Spring should be the start of the busy season for farmers markets in Lubbock, but this season is anything but normal. Every weekend before the outbreak, streets were closed off and filled with local farmers, food trucks, and vendors like Aaron Smith, the owner/operator of Smith Iron and Design, a metal shop that specializes in custom signs.
“Really it's almost like a business card where actually you get to show off your work and shake people’s hands. It’s where we get our big sales, it’s our big season where we makes sales, but because we are meeting people and shaking hands that’s where we get our business from.”
With the cancelation and postponements of most markets in the area, Smith says he is already feeling the economic impact of COVID-19.
“We had three markets that we planned on going to this month that have closed down on us, we are feeling it hard already.”
Smith says that the custom sign business is somewhat seasonal and he supplements his income with money earned as a musician during the slower months, but that too has been impacted by the virus.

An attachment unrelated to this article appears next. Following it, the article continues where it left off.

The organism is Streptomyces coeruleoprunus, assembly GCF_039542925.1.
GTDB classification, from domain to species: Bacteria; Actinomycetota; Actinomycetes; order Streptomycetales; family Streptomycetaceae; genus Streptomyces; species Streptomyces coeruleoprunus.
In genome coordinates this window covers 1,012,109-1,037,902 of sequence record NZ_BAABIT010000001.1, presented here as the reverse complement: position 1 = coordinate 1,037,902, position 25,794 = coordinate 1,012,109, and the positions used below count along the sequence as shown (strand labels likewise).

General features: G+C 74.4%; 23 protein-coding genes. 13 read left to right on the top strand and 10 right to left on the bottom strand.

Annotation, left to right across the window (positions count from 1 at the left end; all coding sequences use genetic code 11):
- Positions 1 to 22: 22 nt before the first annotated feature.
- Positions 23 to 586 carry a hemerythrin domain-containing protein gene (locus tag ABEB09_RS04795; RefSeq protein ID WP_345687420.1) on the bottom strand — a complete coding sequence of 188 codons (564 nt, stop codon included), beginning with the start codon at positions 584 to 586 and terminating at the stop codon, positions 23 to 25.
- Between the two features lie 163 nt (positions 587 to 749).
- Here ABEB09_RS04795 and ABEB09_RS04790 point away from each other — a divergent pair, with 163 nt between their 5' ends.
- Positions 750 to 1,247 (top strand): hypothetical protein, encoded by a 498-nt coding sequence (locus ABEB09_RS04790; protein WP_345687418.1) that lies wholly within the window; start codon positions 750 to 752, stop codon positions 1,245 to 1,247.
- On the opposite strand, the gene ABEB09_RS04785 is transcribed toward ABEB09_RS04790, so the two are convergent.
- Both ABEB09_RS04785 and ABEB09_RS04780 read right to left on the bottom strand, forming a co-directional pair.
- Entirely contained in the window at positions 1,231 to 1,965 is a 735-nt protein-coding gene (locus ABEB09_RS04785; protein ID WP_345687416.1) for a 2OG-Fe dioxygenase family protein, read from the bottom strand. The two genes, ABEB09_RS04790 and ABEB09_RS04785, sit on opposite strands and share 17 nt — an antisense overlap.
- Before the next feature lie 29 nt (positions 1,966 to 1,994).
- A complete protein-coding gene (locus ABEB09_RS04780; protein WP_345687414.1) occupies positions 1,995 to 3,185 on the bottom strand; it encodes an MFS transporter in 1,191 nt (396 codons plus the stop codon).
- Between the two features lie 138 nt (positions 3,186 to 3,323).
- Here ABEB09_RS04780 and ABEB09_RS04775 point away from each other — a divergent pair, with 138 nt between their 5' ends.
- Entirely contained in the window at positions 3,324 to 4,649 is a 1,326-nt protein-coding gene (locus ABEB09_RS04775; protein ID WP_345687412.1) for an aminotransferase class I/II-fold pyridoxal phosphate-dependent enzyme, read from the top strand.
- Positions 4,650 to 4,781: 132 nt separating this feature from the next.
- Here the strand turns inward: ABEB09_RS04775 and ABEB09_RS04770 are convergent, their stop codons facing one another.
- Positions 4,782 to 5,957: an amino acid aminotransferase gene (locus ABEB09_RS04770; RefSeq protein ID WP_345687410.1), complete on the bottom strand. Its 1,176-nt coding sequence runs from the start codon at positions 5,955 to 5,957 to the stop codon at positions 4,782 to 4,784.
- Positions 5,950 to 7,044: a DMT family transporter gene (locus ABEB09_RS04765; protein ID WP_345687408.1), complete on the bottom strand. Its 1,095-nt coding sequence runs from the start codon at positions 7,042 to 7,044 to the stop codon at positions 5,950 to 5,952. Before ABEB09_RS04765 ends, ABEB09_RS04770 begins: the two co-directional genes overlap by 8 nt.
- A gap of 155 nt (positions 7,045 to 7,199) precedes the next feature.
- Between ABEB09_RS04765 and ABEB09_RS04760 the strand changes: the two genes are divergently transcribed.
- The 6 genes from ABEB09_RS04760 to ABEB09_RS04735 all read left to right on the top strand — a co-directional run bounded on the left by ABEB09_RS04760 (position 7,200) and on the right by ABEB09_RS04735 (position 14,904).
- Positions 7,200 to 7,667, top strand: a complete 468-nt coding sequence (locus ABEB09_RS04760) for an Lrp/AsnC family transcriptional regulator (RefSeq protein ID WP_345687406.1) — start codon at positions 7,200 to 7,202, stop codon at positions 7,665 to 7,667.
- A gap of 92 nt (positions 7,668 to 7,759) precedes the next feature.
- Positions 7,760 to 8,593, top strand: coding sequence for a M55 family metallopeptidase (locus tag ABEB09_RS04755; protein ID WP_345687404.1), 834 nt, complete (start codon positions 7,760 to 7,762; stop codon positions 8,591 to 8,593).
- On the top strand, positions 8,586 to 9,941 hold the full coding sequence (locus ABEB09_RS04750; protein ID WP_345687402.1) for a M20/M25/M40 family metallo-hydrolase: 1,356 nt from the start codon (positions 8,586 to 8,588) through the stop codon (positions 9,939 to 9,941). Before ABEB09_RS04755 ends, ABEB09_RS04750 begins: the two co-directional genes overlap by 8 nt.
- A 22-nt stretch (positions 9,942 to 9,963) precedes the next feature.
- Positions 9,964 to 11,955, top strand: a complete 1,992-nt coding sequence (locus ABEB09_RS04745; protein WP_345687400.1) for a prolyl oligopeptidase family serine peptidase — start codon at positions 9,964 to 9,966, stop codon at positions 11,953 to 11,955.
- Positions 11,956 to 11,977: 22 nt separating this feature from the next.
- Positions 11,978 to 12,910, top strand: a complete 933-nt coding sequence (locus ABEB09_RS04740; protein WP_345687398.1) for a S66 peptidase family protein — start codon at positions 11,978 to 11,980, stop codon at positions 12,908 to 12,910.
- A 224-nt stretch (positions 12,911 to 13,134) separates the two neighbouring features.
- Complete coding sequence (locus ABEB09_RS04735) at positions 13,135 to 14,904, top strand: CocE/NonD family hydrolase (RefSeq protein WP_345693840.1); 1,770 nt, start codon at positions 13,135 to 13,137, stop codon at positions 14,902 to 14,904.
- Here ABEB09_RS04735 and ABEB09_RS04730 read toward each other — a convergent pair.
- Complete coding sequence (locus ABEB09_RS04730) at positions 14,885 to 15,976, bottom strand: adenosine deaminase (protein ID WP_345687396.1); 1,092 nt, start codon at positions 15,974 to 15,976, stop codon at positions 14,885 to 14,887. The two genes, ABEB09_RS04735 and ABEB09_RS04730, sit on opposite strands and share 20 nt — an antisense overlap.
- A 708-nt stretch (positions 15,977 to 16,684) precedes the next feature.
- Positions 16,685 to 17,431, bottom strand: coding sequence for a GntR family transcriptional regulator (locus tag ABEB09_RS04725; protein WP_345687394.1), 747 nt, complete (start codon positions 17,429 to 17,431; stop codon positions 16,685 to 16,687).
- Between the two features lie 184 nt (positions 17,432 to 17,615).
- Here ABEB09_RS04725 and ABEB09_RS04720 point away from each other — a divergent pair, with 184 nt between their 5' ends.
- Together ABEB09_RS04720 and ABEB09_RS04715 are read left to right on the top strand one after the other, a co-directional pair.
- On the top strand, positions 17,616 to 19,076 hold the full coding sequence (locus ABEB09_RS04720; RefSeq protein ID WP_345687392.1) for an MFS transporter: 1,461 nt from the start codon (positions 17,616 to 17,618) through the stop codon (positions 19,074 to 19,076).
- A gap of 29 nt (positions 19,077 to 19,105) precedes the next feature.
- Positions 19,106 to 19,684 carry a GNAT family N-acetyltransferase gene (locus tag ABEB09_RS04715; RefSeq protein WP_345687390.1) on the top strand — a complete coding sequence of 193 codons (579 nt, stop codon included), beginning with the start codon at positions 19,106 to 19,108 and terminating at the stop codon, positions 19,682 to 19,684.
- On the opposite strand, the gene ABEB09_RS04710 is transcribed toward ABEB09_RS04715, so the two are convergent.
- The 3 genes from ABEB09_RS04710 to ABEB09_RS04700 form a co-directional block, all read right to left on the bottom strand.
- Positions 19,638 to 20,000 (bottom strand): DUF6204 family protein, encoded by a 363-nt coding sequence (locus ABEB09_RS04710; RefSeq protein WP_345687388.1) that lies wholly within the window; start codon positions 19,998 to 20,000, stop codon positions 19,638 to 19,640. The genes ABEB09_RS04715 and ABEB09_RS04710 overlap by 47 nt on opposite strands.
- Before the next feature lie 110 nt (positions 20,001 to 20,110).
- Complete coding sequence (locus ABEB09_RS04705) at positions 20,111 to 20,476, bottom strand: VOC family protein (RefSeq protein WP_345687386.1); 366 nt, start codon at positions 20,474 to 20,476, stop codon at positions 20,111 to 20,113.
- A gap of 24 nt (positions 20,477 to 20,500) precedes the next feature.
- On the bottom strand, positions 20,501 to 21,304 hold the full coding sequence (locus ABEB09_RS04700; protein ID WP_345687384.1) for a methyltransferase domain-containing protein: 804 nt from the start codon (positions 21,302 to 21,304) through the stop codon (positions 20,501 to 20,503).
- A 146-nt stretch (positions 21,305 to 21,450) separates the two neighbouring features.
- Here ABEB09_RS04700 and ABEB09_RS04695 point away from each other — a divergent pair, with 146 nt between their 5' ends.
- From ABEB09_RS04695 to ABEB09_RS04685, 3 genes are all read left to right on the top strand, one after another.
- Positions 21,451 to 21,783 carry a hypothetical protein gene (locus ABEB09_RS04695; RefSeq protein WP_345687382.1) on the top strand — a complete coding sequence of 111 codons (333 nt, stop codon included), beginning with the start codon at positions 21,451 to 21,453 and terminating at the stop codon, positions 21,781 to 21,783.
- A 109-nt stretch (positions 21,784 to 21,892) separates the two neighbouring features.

“When my sign business isn’t going hardcore like it is during market season I rely hard on my gigs. And I had all my gigs lined up for the month, because I know it’s still a hard month for me financially.”
All of Smith’s upcoming music gigs have been canceled, interrupting both of his revenue streams.
“Music is my back up when the business isn’t running, and it all fell apart in a week.”
With an uncertain future, the outbreak now has Smith questioning his past decisions.
“I don’t know, it kind of makes me look inward. In the way of like ‘did I make the right decisions? Am I supposed to be doing this? Was I supposed to be doing something else?’ But, yeah we are all definitely feeling this today. Not just me, but a lot of my people. Dude, markets workers are just throwing their hands in the air kind of asking ourselves what to do?”
For more of Texas Tech Public Media’s COVID-19 coverage visit: https://tv.kttz.org/news/local/covid19/